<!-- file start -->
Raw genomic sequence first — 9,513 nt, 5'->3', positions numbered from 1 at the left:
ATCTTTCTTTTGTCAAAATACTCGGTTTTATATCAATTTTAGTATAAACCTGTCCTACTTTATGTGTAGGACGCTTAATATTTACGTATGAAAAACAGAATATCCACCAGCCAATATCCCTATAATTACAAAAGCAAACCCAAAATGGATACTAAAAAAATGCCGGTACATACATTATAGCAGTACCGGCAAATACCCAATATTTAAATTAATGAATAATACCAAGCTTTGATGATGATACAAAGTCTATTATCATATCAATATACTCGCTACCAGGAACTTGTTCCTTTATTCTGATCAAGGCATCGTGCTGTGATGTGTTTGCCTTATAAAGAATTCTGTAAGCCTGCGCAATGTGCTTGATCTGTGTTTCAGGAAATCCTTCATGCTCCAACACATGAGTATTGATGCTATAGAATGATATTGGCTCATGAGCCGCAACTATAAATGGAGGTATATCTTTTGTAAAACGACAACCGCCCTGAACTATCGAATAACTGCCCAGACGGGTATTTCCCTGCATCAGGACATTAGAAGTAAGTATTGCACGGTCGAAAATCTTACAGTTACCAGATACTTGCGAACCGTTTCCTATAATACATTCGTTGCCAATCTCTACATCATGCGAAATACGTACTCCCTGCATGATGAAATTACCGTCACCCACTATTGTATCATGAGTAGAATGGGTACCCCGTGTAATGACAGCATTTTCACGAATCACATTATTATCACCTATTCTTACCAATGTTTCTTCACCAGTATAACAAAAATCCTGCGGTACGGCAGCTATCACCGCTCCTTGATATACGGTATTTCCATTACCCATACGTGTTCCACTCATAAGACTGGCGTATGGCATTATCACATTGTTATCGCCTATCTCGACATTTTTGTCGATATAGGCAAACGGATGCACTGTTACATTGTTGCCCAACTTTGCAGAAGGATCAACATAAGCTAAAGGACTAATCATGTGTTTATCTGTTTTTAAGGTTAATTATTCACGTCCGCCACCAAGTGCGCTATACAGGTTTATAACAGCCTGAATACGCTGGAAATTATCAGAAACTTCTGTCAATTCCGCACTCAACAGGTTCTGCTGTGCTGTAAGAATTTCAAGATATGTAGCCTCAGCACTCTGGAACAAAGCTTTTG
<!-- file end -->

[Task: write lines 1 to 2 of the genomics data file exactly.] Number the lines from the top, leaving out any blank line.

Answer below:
Raw genomic sequence first — 9,513 nt, 5'->3', positions numbered from 1 at the left:
ATCTTTCTTTTGTCAAAATACTCGGTTTTATATCAATTTTAGTATAAACCTGTCCTACTTTATGTGTAGGACGCTTAATATTTACGTATGAAAAACAGAATATCCACCAGCCAATATCCCTATAATTACAAAAGCAAACCCAAAATGGATACTAAAAAAATGCCGGTACATACATTATAGCAGTACCGGCAAATACCCAATATTTAAATTAATGAATAATACCAAGCTTTGATGATGATACAAAGTCTATTATCATATCAATATACTCGCTACCAGGAACTTGTTCCTTTATTCTGATCAAGGCATCGTGCTGTGATGTGTTTGCCTTATAAAGAATTCTGTAAGCCTGCGCAATGTGCTTGATCTGTGTTTCAGGAAATCCTTCATGCTCCAACACATGAGTATTGATGCTATAGAATGATATTGGCTCATGAGCCGCAACTATAAATGGAGGTATATCTTTTGTAAAACGACAACCGCCCTGAACTATCGAATAACTGCCCAGACGGGTATTTCCCTGCATCAGGACATTAGAAGTAAGTATTGCACGGTCGAAAATCTTACAGTTACCAGATACTTGCGAACCGTTTCCTATAATACATTCGTTGCCAATCTCTACATCATGCGAAATACGTACTCCCTGCATGATGAAATTACCGTCACCCACTATTGTATCATGAGTAGAATGGGTACCCCGTGTAATGACAGCATTTTCACGAATCACATTATTATCACCTATTCTTACCAATGTTTCTTCACCAGTATAACAAAAATCCTGCGGTACGGCAGCTATCACCGCTCCTTGATATACGGTATTTCCATTACCCATACGTGTTCCACTCATAAGACTGGCGTATGGCATTATCACATTGTTATCGCCTATCTCGACATTTTTGTCGATATAGGCAAACGGATGCACTGTTACATTGTTGCCCAACTTTGCAGAAGGATCAACATAAGCTAAAGGACTAATCATGTGTTTATCTGTTTTTAAGGTTAATTATTCACGTCCGCCACCAAGTGCGCTATACAGGTTTATAACAGCCTGAATACGCTGGAAATTATCAGAAACTTCTGTCAATTCCGCACTCAACAGGTTCTGCTGTGCTGTAAGAATTTCAAGATATGTAGCCTCAGCACTCTGGAACAAAGCTTTTG